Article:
Thin Places: Providing Space to Explore the Complexity of Health and the Environment

written by Elise Miller, EdM

Thin Places, a book written by Ann Armbrecht, an anthropologist friend who completed her doctoral research in northeastern Nepal in the 1990s, explores what it means for people to live close to the land–and how that, in turn, fosters greater intimacy with every other relationship in our lives and shapes our sense of home. In the tribal region Armbrecht studied, the people seemed to live with a stronger sense of connection to the natural world and to community. The conceptual walls often imposed by Western cultures between humans and the environment seemed thinner for those in this region–more permeable and multi-faceted.

Whether we choose to recognize it or not,  the fact is we all live in thin places. Forward thinking segments of industrialized world now acknowledge that the boundaries and distinctions we have defined over centuries, whether between academic departments or cultural norms or forms of healing, are not so neatly segregated. Instead, what contributes to our health and well-being is far more complex and nuanced than we ever imagined. This of course raises more questions than answers. We can no longer retreat into our polarized perspectives. With emerging information and insights, we are instead forced to question our assumptions again and again.

Yet there are few forums where open discussion on these complex issues and concerns can take place. This is why CHE is valued by so many around the world. CHE insists on civil, constructive, non-polarizing conversations on our highly regarded teleconferences and our multiple listservs. The vast majority of responses to our recent surveys indicate that CHE’s services would be sorely missed if they were no longer available. Many indicated that CHE is deeply important to them–it enriches their professional and personal lives in ways that no other organization in the environmental health sector does.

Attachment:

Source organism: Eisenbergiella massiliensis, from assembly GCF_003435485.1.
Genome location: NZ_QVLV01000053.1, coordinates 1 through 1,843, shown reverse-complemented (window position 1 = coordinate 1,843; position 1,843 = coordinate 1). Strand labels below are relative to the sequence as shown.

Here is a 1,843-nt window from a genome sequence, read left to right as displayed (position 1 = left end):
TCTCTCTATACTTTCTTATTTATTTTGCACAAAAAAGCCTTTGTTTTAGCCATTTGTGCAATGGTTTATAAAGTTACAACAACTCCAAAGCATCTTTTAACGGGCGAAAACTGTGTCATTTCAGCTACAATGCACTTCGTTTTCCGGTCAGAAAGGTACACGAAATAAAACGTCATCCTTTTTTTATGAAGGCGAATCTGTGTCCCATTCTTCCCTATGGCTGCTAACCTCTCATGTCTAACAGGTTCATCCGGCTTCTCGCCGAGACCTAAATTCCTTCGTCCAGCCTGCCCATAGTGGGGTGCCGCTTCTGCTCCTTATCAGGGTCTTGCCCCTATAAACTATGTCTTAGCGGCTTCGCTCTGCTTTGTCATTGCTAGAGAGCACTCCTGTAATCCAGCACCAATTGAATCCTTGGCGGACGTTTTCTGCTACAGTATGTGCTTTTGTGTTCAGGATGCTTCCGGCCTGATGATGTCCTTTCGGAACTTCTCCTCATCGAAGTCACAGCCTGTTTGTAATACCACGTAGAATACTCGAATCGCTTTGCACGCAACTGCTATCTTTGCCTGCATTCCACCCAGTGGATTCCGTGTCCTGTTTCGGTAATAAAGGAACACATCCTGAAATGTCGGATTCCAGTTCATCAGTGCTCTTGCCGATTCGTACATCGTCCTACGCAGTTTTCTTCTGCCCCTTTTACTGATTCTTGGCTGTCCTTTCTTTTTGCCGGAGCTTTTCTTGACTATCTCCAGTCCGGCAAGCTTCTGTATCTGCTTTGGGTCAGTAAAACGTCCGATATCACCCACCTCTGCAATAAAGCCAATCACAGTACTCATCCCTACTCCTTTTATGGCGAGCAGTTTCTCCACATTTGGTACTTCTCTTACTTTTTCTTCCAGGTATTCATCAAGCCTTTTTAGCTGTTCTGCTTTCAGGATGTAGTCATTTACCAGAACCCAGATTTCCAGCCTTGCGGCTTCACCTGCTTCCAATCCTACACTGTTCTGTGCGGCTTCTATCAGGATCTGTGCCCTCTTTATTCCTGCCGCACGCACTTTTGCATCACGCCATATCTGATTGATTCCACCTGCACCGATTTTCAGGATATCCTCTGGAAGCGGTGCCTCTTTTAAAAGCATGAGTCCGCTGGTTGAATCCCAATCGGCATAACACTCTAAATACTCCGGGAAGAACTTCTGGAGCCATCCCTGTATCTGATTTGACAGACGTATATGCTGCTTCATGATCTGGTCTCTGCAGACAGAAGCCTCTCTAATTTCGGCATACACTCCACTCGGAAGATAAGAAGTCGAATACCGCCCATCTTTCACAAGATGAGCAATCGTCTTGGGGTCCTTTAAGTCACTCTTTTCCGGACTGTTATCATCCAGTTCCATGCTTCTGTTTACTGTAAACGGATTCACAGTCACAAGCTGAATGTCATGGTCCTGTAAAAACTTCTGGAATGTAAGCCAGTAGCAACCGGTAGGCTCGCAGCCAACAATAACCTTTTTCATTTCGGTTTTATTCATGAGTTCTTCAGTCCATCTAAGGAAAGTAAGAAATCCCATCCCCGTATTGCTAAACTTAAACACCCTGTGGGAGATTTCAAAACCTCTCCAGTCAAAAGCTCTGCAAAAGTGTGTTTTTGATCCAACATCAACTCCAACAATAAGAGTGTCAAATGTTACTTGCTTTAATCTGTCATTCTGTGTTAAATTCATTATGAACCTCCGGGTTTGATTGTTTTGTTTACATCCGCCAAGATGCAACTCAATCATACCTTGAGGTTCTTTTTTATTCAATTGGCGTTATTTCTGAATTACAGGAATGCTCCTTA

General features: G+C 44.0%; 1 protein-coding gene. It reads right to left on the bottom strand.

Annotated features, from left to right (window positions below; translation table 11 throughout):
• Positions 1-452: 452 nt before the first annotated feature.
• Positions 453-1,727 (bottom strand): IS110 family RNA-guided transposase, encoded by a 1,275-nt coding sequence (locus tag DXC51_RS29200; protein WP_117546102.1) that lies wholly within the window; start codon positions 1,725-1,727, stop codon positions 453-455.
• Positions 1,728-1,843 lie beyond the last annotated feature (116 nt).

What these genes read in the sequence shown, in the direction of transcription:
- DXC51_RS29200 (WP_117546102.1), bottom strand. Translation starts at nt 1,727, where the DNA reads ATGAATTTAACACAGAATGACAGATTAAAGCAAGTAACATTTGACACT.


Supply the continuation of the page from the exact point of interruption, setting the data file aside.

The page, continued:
In other words, CHE is a place where you can talk about thin places. The places that are not so clearly defined, but essential to ponder regularly with colleagues if we are to have a healthier future.

Your support now will ensure that these critical conversations continue to take place so that we can collectively implement the most effective, well-informed, and prevention-oriented strategies possible. We recognize there are many organizations worthy and deserving of your support, but given what CHE uniquely provides in the environmental health field, please make a tax-deductible gift to CHE today.

Warmest wishes for the holidays and deep gratitude for your partnership in this effort,